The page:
Psychological Problems Faced by Students


Psychological problems are not "all in your head" or something you can overcome through sheer willpower. The average student risks experiencing psychological problems that can impact academic achievement, affect well-being and impair functioning. According to the 2013 National Survey of College Counseling Centers, 95 percent of college counseling directors reported an increased trend of students with serious psychological problems.


  • College is stressful by nature; you need to deal with numerous transitions, such as finding living accommodations, making new friends, dealing with class schedules, balancing personal and academic demands and handling your own finances. In the right doses, stress can motivate you to achieve and help you perform to the best of your abilities. But too much stress can be detrimental to psychological and physical health. According to the University of Minnesota's Student Mental Health website, too much stress can be at the root of insomnia, panic attacks, crying, sexual problems or increased alcohol or drug use.


  • Everyone feels anxious from time to time. When you feel like you don't have enough time to manage your responsibilities or you're worried about passing your classes, it's normal to feel the symptoms of anxiety, such as excessive worry, bodily tension, sleep disturbances and feelings of panic. These feelings often resolve on their own, but if they don't, it might mean you have an anxiety disorder. According to the Anxiety and Depression Association of America, anxiety disorders are one of the most common mental health disorders on college campuses today. Anxiety disorders affect your ability to function normally in everyday situations. For example, you might feel afraid to leave your dorm room for no obvious reason at all or experience panic attacks before an exam.


  • It's normal to feel down or blue at times. But when you feel a persistent feeling of sadness and lose interest in activities you previously enjoyed, you might have clinical depression, the Mayo Clinic reports. College students are particularly vulnerable to depression because they're coping with increased demands on their time and resources. College students often feel homesick or overwhelmed by academic, social or financial pressures. Symptoms of depression can include frequent tearfulness, feelings of unhappiness, changes to sleeping or eating habits, fatigue, unexplained physical aches and pains, irritability or an obsessive focus on perceived failures or shortcomings.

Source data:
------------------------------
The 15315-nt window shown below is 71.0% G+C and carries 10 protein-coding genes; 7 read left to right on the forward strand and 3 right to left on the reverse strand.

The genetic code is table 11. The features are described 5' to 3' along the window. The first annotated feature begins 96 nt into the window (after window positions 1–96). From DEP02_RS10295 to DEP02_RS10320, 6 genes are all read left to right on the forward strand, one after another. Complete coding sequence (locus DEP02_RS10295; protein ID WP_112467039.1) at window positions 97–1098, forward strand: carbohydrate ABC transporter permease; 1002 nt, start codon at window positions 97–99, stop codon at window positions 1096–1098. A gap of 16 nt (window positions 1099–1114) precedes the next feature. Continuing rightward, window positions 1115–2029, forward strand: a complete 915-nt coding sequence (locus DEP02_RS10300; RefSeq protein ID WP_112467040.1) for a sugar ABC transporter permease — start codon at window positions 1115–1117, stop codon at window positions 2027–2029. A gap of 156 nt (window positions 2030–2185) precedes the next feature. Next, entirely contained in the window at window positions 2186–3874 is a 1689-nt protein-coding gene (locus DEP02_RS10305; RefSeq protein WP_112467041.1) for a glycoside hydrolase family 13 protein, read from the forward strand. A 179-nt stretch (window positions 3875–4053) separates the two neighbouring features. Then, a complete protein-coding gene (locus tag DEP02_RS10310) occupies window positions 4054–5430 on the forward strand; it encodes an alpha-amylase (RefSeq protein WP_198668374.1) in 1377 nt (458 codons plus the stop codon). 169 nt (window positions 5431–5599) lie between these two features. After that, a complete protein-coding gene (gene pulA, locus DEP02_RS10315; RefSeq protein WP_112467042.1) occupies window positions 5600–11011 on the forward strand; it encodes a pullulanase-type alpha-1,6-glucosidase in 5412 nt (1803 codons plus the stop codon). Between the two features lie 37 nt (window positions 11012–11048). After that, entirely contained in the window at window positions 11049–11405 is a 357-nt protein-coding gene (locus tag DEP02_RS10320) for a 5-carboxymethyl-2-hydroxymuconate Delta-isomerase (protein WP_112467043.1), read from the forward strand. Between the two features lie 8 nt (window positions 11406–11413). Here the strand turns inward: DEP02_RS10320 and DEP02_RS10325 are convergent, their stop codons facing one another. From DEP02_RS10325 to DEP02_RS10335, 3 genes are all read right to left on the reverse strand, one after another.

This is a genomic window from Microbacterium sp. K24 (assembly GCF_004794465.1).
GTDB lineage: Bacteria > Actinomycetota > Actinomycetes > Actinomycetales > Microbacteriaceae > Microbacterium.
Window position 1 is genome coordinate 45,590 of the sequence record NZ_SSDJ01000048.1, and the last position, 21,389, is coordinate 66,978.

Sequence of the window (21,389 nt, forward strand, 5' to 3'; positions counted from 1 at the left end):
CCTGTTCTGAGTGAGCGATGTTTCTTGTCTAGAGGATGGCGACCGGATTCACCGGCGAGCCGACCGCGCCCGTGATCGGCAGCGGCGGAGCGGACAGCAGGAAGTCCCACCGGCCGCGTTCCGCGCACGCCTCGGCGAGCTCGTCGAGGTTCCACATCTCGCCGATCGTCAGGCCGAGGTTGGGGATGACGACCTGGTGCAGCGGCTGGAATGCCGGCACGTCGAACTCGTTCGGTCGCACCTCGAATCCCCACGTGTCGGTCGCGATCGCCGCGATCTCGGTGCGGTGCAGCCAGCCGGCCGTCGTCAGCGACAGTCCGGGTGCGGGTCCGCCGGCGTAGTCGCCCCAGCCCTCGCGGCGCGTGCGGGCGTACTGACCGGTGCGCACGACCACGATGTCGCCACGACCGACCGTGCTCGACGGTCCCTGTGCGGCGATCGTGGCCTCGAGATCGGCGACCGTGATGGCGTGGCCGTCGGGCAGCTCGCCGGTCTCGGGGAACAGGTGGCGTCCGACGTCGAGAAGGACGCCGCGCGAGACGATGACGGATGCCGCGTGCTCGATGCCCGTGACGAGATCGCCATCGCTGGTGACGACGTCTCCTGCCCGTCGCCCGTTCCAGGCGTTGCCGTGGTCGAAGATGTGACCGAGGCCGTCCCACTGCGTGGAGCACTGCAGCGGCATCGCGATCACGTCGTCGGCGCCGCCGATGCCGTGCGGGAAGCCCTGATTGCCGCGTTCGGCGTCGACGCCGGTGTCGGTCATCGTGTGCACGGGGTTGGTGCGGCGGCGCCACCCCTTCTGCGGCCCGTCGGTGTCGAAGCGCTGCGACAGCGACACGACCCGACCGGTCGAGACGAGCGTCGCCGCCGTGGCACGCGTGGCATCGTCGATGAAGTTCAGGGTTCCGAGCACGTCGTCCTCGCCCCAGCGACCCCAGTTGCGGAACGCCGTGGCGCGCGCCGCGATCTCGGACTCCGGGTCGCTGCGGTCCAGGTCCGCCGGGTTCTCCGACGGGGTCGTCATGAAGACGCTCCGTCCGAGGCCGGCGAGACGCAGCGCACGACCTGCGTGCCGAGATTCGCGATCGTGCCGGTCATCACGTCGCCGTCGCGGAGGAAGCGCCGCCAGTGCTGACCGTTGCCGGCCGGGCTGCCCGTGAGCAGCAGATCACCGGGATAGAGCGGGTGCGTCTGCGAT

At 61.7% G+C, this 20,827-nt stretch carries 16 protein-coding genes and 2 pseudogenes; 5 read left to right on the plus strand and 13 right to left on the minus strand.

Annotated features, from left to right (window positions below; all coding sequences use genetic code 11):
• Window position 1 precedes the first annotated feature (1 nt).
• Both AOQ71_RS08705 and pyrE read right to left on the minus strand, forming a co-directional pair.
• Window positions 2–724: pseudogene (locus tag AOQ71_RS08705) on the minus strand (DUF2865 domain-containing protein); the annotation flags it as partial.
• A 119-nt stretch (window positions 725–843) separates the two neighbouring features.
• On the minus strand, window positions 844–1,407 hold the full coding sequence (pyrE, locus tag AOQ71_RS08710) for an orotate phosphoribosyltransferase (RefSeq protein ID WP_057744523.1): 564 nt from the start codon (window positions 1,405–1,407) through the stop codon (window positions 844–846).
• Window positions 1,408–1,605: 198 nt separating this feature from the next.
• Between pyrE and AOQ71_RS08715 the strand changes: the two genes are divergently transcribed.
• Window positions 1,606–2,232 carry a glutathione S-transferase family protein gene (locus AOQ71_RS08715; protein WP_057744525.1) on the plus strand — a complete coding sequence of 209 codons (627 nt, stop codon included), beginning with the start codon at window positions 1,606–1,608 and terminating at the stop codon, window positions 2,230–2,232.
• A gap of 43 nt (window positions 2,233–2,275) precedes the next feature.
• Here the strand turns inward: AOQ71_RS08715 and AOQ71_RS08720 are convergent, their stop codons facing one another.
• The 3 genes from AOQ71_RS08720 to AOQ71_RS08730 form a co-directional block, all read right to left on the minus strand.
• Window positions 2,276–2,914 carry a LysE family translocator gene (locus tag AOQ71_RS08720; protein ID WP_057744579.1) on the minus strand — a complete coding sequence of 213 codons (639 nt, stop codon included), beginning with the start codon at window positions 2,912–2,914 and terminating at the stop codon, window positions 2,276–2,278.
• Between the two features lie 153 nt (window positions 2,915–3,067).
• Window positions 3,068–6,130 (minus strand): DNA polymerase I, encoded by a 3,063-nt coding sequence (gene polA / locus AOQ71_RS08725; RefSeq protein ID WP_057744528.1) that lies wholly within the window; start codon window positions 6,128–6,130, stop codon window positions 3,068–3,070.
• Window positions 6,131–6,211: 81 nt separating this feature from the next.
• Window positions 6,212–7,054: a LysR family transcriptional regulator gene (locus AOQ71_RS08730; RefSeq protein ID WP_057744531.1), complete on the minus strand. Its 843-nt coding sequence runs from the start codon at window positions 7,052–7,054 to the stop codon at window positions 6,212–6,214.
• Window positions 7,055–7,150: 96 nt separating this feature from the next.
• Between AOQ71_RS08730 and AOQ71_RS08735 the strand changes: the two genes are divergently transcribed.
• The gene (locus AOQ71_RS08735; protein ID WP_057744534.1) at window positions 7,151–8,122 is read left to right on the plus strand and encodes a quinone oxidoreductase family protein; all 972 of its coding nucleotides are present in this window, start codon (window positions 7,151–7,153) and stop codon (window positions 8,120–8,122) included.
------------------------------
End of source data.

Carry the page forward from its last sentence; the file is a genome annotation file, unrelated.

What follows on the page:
Substance Abuse Problems

  • For many students, college is a time of partying and increased experimentation with drugs and alcohol. But for some, drugs and alcohol become a means of escape from everyday pressures. When you lose control of your drug or alcohol use, you might have a substance abuse problem. This includes the abuse of over-the-counter and prescription medications. According to the Clinton Foundation, prescription drug abuse is a growing, widespread epidemic on college campuses.

Knowing When to Seek Help

  • Serious mental illnesses -- such as anorexia, bulimia, bipolar disorder, schizophrenia and suicidal ideation -- often manifest in young adulthood, and they're often mistaken for normal growing pains. These are more serious disorders that cause a significant and severe impact on day-to-day functioning and well-being and require professional intervention and treatment, according to the National Alliance on Mental Illness. If you feel unable to manage problems on your own or experience symptoms that impair your psychological well-being, consult your college counseling center as soon as possible.

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